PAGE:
In SQL Server 2008, the DECLARE statement has been extended to allow specifying an initial value along with the declaration. Not sure how many of you have taken a chance to use this feature … Beyond the normal looks there is more to this than the eye can read, typical example is -
declare @var varchar(30) = ‘Hello’
This is very much to the tone of declaring and then issuing a SET command like -
declare @var varchar(30)
Set @var = ‘Hello’
Interestingly, this might not be the case. Note that even though the value is specified in the DECLARE it is not a parse/compile time operation to initialize it. The initialization to that value still happens at execution time. On previous versions of SQL Server, the variable was implicitly initialized to NULL and the DECLARE statement didn’t actually have an execution component. That is, if you traced the SQL:StmtStarting or SQL:StmtCompleted events there was no event produced for the DECLARE statement.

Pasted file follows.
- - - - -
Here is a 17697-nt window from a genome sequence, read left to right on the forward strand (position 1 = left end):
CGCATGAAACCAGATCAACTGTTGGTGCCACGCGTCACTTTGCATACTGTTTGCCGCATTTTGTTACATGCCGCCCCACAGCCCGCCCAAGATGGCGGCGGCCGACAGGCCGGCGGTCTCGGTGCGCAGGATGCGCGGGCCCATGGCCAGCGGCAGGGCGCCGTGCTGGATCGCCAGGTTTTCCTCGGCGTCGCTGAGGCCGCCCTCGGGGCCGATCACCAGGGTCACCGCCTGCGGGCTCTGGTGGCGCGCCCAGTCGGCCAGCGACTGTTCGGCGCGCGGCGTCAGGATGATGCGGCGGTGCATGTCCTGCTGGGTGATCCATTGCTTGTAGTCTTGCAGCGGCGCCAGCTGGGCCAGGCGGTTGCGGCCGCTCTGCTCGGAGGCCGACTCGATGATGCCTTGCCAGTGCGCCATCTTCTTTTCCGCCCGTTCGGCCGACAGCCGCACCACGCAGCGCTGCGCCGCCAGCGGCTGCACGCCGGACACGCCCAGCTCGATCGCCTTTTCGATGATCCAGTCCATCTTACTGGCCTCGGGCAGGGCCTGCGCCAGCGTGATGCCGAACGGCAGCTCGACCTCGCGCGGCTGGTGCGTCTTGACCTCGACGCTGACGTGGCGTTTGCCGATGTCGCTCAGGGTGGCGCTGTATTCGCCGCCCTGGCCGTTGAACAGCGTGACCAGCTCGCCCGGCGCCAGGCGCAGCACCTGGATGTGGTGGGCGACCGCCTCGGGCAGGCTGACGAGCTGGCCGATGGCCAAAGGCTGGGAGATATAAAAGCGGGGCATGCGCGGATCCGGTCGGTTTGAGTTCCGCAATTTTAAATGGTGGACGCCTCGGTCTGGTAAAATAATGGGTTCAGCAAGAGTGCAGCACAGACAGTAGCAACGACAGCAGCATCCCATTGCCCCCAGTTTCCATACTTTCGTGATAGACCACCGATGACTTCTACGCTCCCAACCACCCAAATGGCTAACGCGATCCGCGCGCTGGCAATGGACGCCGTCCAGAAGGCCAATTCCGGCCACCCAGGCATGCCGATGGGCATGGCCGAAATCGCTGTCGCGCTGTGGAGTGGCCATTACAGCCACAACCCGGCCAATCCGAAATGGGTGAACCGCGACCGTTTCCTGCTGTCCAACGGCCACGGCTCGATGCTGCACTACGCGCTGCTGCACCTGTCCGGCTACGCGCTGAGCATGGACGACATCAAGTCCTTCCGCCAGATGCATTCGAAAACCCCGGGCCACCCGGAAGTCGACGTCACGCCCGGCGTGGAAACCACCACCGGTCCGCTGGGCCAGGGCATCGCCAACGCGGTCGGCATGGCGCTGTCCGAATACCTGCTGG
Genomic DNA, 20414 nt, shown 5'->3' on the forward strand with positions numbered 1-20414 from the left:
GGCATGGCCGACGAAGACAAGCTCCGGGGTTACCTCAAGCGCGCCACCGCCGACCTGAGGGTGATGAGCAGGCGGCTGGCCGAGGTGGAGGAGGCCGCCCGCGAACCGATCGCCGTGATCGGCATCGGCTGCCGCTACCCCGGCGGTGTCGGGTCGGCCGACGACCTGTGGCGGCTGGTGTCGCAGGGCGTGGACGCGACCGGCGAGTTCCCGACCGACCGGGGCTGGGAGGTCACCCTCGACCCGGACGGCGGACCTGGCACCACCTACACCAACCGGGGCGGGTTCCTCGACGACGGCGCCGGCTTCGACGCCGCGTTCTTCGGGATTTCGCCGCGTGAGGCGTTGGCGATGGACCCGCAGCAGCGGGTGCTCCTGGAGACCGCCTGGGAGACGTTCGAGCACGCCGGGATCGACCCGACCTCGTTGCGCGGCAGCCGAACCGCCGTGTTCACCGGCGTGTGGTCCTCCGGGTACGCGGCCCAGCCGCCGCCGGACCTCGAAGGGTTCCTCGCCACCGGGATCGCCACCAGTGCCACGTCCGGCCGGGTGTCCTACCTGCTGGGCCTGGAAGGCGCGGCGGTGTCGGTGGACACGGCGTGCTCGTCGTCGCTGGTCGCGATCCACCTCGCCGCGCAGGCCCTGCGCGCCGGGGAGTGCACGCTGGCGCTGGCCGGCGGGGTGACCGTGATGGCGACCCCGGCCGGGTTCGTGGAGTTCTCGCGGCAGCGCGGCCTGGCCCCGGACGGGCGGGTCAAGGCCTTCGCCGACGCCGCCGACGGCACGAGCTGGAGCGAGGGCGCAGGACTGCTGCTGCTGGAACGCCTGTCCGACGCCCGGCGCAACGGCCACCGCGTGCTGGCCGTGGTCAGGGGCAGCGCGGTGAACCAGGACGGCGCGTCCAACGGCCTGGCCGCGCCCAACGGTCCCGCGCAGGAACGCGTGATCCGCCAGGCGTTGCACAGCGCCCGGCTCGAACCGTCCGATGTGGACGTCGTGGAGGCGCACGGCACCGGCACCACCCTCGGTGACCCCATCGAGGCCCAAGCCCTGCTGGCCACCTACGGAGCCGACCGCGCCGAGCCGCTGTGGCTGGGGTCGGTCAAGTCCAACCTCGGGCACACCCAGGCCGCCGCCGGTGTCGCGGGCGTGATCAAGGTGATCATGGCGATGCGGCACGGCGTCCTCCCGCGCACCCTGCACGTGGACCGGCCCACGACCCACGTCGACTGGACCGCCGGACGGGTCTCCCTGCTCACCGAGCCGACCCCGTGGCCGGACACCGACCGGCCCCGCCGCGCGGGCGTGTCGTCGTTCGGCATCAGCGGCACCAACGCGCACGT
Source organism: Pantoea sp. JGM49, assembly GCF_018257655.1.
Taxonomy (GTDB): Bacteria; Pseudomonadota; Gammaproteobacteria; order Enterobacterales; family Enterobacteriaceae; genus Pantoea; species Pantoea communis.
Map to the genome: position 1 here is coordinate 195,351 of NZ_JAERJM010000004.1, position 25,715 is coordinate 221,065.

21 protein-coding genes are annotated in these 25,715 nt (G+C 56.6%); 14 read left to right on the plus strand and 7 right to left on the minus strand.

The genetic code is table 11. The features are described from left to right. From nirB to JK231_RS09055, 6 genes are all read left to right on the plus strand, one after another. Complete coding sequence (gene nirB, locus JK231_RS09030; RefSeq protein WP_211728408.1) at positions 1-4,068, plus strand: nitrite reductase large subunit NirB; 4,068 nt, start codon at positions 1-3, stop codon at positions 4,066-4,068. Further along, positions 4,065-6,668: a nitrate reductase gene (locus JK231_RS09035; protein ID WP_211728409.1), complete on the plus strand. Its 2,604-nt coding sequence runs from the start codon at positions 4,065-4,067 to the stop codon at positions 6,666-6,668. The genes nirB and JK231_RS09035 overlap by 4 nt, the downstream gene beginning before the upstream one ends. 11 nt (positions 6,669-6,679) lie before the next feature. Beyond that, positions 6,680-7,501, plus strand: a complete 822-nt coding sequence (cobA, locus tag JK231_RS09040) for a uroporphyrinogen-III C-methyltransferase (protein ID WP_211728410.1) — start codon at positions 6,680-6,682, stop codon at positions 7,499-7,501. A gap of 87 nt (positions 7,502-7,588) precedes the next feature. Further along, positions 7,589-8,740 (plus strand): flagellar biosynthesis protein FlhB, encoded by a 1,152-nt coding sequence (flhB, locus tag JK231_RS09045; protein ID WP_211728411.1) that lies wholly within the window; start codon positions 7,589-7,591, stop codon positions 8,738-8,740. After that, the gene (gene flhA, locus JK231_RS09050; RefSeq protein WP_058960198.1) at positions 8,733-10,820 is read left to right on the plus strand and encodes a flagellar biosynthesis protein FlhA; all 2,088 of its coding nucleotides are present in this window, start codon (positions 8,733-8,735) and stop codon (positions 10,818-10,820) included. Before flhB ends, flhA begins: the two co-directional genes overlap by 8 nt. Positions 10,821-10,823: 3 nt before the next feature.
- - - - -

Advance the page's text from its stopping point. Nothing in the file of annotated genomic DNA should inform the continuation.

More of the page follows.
When you use this construct in SQL Server 2008, the value is still implicitly initialized to NULL at compile time and the variable’s value is assigned at runtime, which internally is exactly the same as what you would get for a SET statement initializing the variable. But now you will start seeing this part of Profiler if used with initialization.
There is surely an implicit conversion that occurs as part of the initialization incase you dont use the right castings and now DECLARE statement also must be part of the try-catch block because of this very reason :) …
The best part doesnt end here, the optimizer still treats the variable’s contents as unknown (NULL) for cardinality estimation:
declare @state varchar(2) = ‘CA’
select * from authors where state = @state — card estimate is 2.875
select * from authors where state = ‘CA’ — card estimate is 15
Just check on the “Estimated number of rows” column and these values be seen … Though some of these features look so trivial, there are tons of interesting behaviors these features open. So feel free to look at these features closely and enjoy the usage with deeper understanding …
This entry was posted on Wednesday, June 16th, 2010 at 04:18 and is filed under Uncategorized. You can follow any responses to this entry through the RSS 2.0 feed. You can leave a response, or trackback from your own site.